KAINE:  There is nothing more to say.  It was a stinging loss.  The court even ordered the Coleman camp to pay some costs and attorneys‘ fees.  There was a full hearing, as full as could be, and the court found that the election was fair.  It‘s time for Norm Coleman to set aside his ambition and let Senator Franken be seated, and that‘s what Governor Pawlenty and the Minnesota secretary of elections should do.

MATTHEWS:  You‘ve got some wild charges out there already—I mentioned in the opening—against your party by the Republicans.  You‘ve got a member of the Congress out there whacking away at the Congress, saying you‘ve got, what, 17 socialists in your party, who know who they are and admit who they are.  Have you any idea what he‘s talking about, people who call themselves socialists?

KAINE:  I have no idea, and it‘s the kind of thing we‘re seeing from these guys, more and more desperate behavior at a time when Americans, in the midst of a difficult economic circumstance, want to get business done.  We‘ve got to put a hundredth senator in so that Minnesota‘s fully represented so that we can keep making progress on these issues—economic recovery, smart strategies in dealing with nations around the world.  The president‘s making progress.  The Republican Party should not block that progress by delaying seating the second senator from Minnesota.

MATTHEWS:  Well, here they are.  Texas senator John Cornyn, who‘s head of the campaign committee for the Republican senators, sent out a fund-raising e-mail today.  Here‘s part of it.  “It‘s frankly shocking”—these are his words—“that many of the same Democrats who so loudly decried voter disenfranchisement during the Florida recount in 2000 have so quickly run away from that principle when it no longer fits their political agenda.  Nonetheless, Republicans and the NRSC”—that‘s the campaign committee—

“in particular remain committed to a full and fair resolution of the election contest and stand firmly behind Senator Norm Coleman.”

Are you saying, Governor, that they‘re not trying to get this thing resolved, they‘re just foot dragging, they know it‘s over?  Are you saying they don‘t have hope, that a smart lawyer like Ben Ginsberg doesn‘t think he‘s got something up his sleeve here?

KAINE:  Chris, I think that they absolutely know it‘s over at this point.  They are going to delay as long as they can because they don‘t want another senator to sit in that seat and support President Obama‘s agenda for getting this nation back on track.  It‘s interesting to see.  They‘re using it for fund-raising letters.  They‘re using it for all kinds of political purposes.  What they need to do is focus on the business of the country, rather than being the party of no ideas and, No, we won‘t seat a fairly elected U.S. senator.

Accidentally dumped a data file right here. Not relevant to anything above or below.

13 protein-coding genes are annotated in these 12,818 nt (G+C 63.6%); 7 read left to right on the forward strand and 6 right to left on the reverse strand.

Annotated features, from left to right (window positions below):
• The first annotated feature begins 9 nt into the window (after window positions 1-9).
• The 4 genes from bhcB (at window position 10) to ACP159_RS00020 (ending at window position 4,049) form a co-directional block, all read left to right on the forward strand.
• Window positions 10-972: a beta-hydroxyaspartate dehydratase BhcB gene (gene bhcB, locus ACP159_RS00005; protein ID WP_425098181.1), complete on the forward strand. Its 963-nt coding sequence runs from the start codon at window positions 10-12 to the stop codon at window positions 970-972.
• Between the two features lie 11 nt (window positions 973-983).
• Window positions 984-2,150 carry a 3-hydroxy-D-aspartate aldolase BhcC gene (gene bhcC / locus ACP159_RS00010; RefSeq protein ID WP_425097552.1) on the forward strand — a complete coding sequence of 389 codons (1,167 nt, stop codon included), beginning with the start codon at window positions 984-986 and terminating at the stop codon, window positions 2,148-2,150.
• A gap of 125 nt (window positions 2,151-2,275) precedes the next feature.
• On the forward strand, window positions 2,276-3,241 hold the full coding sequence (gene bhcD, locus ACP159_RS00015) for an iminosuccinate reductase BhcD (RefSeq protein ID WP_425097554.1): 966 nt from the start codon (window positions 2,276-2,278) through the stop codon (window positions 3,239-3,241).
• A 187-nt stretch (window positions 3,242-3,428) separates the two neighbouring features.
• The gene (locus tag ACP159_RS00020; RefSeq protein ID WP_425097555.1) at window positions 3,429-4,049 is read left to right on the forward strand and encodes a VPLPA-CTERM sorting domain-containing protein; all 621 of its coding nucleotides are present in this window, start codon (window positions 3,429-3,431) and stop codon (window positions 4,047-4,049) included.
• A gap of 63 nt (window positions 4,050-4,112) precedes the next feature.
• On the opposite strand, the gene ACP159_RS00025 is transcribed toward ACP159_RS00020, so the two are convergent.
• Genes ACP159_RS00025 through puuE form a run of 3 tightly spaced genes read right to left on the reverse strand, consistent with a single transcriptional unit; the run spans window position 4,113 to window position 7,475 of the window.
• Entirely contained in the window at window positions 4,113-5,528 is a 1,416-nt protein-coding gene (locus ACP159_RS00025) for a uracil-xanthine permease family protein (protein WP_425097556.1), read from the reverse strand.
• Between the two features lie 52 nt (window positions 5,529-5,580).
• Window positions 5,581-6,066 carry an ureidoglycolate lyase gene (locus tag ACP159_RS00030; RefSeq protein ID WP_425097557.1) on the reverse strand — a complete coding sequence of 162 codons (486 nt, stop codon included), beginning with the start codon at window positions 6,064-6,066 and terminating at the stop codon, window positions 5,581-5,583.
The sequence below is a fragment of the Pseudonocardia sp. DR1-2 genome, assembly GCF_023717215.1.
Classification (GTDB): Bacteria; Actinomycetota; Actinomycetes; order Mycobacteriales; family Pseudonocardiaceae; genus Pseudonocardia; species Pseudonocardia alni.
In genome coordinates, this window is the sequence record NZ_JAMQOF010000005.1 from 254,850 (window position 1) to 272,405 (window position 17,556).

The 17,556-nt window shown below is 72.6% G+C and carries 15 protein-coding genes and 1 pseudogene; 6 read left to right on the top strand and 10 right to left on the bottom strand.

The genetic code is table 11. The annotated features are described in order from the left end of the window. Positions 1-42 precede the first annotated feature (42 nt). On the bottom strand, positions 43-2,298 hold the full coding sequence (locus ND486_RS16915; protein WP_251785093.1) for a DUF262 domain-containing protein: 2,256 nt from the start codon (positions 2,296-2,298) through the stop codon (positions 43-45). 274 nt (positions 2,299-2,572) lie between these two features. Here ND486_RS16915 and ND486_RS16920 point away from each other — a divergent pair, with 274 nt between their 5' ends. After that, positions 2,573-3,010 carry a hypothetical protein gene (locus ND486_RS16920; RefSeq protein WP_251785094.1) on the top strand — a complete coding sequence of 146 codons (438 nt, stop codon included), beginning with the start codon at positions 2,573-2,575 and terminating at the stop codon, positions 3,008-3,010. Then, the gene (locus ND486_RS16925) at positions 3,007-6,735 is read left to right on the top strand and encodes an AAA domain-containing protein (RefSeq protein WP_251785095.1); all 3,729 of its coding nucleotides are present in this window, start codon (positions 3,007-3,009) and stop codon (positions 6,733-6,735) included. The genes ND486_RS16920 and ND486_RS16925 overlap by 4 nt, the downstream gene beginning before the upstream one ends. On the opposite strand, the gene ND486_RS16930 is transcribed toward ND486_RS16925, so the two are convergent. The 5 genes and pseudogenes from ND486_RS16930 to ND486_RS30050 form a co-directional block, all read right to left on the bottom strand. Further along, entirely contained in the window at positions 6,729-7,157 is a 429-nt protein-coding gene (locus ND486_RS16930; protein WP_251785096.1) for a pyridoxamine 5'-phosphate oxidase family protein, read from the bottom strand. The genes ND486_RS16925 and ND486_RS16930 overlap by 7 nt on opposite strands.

MATTHEWS:  OK.  Thank you very much, Governor Tim Kaine, chairman of the Democratic National Committee.

KAINE:  That‘s Chris.

MATTHEWS:  Thanks for joining us on HARDBALL tonight.

Pat Buchanan‘s a political analyst for MSNBC and Bob Shrum is a Democratic strategist, two of our smartest people around here.  Patrick Buchanan, is this a foot drag, or is this a real appeal, what the Republicans are up to, what Cornyn‘s up to?

PAT BUCHANAN, MSNBC POLITICAL ANALYST:  I think Ben Ginsberg, as you suggested, is a good man.  I think it is a real appeal, Chris.  But I must say, this ruling was unanimous.  It was with prejudice.  They required Coleman to pay the court fees.  It looks to me like his case is hinged on these 4,000 absentee ballots, which apparently must have been postmarked or something after the election or too late.

It doesn‘t look to me like a strong case, frankly, but they‘ve got a right to make it to the full supreme court and (INAUDIBLE) equal protection issue.  I wouldn‘t be surprised if they go to the supreme court.  But I‘m inclined to agree with you that it doesn‘t look to me like a case that has much hope because the final count came out with Franken adding about 100 votes to his 200-vote total.

MATTHEWS:  Yes.  Well, Bob, I started this show by calling him the honorable Al Franken because I look at a court ruling as clear as this, as overwhelming in its language and bipartisan in its nature by an appeals court, what else is there to say except what anybody on death row says, Give me another shot at this?


BOB SHRUM, DEMOCRATIC STRATEGIST:  Well, actually, that‘s where—

Coleman is on political death row right now, and they‘re going to wait a week, go to the Minnesota supreme court, try and drag that out.  I‘ll bet that supreme court rules pretty quickly.  They then may go to federal court, instead of the U.S. Supreme Court, hoping that they can drag that out.  And Pawlenty, who doesn‘t care what people in Minnesota think about him anymore—he‘s trying to play to the right-wing political base so he can run for president—won‘t sign a certificate of election.  I don‘t know when it‘s going to happen, but I‘m absolutely certain now that we‘re talking about Senator Franken.

MATTHEWS:  I think so, too.

BUCHANAN:  Chris, I don‘t know...

MATTHEWS:  Here‘s Al Franken—go ahead.  Go, Pat.

BUCHANAN:  Sure.  I don‘t know—if the governor really is not supposed to sign that letter of certification until all the appeals are heard, as I understand it, I don‘t know that Governor Pawlenty would be benefiting if he were perceived up there in his own home state and the neighborhood as deliberately holding this up simply to deny Minnesota a U.S. senator.

SHRUM:  Well, the open question is whether or not he should sign when the appeals are exhausted at the state level or whether or not you have to go through a whole federal process...